• The provider had registered for the regulated activity to Treatment of Disorder, Disease and Injury (TDDI). This ensured they were registered to supply oxygen on vehicles. All staff had been trained and had competency assessments in the use of oxygen. Oxygen was stored securely on vehicles and a policy was in place around its use.
  • The provider had improved how they managed patient safety incidents. Staff recognition of the types of incidents that needed to be reported had improved. The registered manager had an incident reporting log, which detailed the incident, the learning and what actions had been taken.
  • The service provided care and treatment based on national guidance. Evidence-based practice and policies were up to date. The registered manager checked to make sure staff followed guidance and had signed up to receive regular updates when new guidance came out.
  • The service made sure staff were competent for their roles. Managers appraised staff’s work performance and held supervision meetings with them to provide support and development.
  • The provider was monitoring Key Performance Indicators (KPIs) to ensure good performance around arrival and departure times. The provider currently had no contracts or service level agreements in place, however was monitoring KPIs to ensure their journeys were timely.
  • Staff supported patients to make informed decisions about their care and treatment. They followed the provider’s policy around documenting consent on booking forms. Staff understanding of the Mental Capacity Act 2005 and consent had improved.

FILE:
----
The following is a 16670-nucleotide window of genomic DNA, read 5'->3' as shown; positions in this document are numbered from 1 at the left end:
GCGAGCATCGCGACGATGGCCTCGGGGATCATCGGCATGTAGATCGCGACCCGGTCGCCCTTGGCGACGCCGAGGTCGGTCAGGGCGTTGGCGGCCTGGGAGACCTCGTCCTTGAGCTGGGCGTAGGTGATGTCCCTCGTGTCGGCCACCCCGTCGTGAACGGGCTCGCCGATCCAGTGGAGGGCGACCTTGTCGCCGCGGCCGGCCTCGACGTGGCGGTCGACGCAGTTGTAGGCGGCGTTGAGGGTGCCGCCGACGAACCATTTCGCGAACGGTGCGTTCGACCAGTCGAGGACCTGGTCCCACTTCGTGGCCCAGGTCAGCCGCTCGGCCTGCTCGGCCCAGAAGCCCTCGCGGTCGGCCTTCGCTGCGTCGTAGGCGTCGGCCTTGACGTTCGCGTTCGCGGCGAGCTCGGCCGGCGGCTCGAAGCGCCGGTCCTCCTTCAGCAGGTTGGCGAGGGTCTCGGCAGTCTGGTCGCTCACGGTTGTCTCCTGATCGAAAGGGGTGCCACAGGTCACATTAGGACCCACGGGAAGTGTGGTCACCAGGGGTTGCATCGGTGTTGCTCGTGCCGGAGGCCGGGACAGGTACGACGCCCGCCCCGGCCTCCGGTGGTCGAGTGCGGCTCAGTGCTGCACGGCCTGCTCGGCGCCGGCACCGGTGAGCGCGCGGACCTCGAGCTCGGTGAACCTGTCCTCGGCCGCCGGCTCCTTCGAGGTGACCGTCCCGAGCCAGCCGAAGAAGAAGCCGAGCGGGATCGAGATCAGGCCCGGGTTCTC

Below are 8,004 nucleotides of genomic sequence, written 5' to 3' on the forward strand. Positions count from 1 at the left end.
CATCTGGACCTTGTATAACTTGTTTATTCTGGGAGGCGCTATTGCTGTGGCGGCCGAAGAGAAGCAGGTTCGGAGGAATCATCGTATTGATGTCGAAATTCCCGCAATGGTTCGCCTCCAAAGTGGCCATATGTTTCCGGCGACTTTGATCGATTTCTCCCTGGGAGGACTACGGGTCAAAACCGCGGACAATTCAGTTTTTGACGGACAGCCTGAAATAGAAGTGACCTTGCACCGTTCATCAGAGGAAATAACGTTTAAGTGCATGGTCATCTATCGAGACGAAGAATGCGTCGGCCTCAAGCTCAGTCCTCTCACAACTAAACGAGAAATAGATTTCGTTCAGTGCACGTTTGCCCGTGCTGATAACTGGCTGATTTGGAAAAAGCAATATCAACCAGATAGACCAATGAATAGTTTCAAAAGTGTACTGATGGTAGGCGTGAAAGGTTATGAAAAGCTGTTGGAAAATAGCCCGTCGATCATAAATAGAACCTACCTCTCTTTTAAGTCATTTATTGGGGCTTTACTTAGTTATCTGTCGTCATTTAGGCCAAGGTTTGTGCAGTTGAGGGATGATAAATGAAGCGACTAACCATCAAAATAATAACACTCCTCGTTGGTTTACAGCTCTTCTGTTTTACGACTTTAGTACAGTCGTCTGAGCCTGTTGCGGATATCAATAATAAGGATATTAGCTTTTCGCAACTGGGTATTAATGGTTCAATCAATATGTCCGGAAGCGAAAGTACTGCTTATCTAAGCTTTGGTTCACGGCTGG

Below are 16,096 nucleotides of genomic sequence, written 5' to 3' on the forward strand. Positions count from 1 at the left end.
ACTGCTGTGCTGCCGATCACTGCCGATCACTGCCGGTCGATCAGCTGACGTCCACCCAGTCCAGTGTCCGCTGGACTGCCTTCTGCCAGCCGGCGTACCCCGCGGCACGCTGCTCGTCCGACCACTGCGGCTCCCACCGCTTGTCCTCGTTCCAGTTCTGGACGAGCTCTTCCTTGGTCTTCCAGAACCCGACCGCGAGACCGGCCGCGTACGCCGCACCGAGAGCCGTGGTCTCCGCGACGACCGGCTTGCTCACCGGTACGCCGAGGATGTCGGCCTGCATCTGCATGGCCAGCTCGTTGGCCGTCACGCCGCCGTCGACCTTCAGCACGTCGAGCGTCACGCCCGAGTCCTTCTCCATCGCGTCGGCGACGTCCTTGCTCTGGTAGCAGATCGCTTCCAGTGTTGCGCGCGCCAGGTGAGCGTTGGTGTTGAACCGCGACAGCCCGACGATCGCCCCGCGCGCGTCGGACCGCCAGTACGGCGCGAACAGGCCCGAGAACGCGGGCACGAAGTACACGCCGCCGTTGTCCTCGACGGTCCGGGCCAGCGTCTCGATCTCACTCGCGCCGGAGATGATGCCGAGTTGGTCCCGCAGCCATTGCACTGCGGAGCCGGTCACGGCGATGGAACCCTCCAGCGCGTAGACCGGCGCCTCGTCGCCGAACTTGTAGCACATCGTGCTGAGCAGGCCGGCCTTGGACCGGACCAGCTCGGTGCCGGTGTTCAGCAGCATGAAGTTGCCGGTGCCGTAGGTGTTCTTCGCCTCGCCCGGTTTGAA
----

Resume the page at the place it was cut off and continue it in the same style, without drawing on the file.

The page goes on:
• The leadership team had undergone further training and employed an external contractor to support them in improving clinical governance within the service. The senior leadership team were meeting on a monthly basis to discuss performance and risk.
  • The service had made significant improvements to support an open and transparent culture. Staff were encouraged to report when things went wrong and it was clear there was a no-blame culture. Staff told us they were very supported by the management and morale was good. There were regular team meetings with all staff and this was evidenced with staff meeting minutes.
  • The provider improved their information management and were no longer sending photographs of booking forms to staff. Staff now took the patient booking forms with them on journeys and returned them to the office following the completion.

However:

  • The provider had updated a number of policies to ensure they were referencing relevant national guidance. The policies did not have any version control so there was no record of what information was removed or added to the policy.
  • The provider took into account peoples individual needs at the time of booking. However, there were limited facilities available to ensure these needs were met. For example, there were no communication aids available to support those who could not communicate verbally. Following the inspection the provider informed us they had ordered communication aids for both vehicles.
  • Systems for patient engagement were limited and it was not easy for patients to give feedback or raise concerns.
  • Clinical governance meetings were now taking place on a monthly basis. However, there were no terms of reference in place. When we asked the registered manager about this he was unsure what we meant by terms of reference.
  • The risk register did not describe or provide information about why each risk item was a risk to the service. The provider also did not have a formalised procedure in place for closure of risks from the register once the risk score was low. The dates that each risk were last reviewed was not documented. However, the provider had significantly improved risk management since the last inspection. There was a risk register in place and risks were discussed monthly during clinical governance meetings. The management were aware of the biggest risks to the service and mitigations were in place to reduce risks.
  • The provider had a documented strategy. However, staff were unable to tell us what the strategy for the provider was.